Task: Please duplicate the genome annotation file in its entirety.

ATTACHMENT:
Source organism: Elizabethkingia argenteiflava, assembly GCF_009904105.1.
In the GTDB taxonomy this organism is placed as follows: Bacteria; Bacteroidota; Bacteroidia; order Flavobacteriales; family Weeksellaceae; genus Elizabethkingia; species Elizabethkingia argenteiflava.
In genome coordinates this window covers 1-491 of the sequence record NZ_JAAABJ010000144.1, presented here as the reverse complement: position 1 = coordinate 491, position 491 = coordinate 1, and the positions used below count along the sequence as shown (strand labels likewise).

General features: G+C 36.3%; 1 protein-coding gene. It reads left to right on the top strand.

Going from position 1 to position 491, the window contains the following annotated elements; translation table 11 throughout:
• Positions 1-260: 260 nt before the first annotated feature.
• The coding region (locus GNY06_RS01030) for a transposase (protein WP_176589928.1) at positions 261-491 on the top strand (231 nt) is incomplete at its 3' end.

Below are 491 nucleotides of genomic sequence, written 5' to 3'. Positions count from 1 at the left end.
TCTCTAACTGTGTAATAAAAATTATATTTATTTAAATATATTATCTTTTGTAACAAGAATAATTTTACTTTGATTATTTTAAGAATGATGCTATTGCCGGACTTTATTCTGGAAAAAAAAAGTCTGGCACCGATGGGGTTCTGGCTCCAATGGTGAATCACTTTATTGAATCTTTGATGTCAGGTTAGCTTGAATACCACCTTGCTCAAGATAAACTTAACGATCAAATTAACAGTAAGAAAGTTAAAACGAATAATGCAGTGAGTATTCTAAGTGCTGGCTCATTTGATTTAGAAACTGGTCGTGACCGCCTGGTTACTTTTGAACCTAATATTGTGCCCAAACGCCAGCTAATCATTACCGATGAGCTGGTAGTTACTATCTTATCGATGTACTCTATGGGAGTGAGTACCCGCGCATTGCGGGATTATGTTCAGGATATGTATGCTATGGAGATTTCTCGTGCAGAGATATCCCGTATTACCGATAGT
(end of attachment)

Source organism: Elizabethkingia argenteiflava, assembly GCF_009904105.1.
In the GTDB taxonomy this organism is placed as follows: Bacteria; Bacteroidota; Bacteroidia; order Flavobacteriales; family Weeksellaceae; genus Elizabethkingia; species Elizabethkingia argenteiflava.
In genome coordinates this window covers 1-491 of the sequence record NZ_JAAABJ010000144.1, presented here as the reverse complement: position 1 = coordinate 491, position 491 = coordinate 1, and the positions used below count along the sequence as shown (strand labels likewise).

General features: G+C 36.3%; 1 protein-coding gene. It reads left to right on the top strand.

Going from position 1 to position 491, the window contains the following annotated elements; translation table 11 throughout:
• Positions 1-260: 260 nt before the first annotated feature.
• The coding region (locus GNY06_RS01030) for a transposase (protein WP_176589928.1) at positions 261-491 on the top strand (231 nt) is incomplete at its 3' end.

Below are 491 nucleotides of genomic sequence, written 5' to 3'. Positions count from 1 at the left end.
TCTCTAACTGTGTAATAAAAATTATATTTATTTAAATATATTATCTTTTGTAACAAGAATAATTTTACTTTGATTATTTTAAGAATGATGCTATTGCCGGACTTTATTCTGGAAAAAAAAAGTCTGGCACCGATGGGGTTCTGGCTCCAATGGTGAATCACTTTATTGAATCTTTGATGTCAGGTTAGCTTGAATACCACCTTGCTCAAGATAAACTTAACGATCAAATTAACAGTAAGAAAGTTAAAACGAATAATGCAGTGAGTATTCTAAGTGCTGGCTCATTTGATTTAGAAACTGGTCGTGACCGCCTGGTTACTTTTGAACCTAATATTGTGCCCAAACGCCAGCTAATCATTACCGATGAGCTGGTAGTTACTATCTTATCGATGTACTCTATGGGAGTGAGTACCCGCGCATTGCGGGATTATGTTCAGGATATGTATGCTATGGAGATTTCTCGTGCAGAGATATCCCGTATTACCGATAGT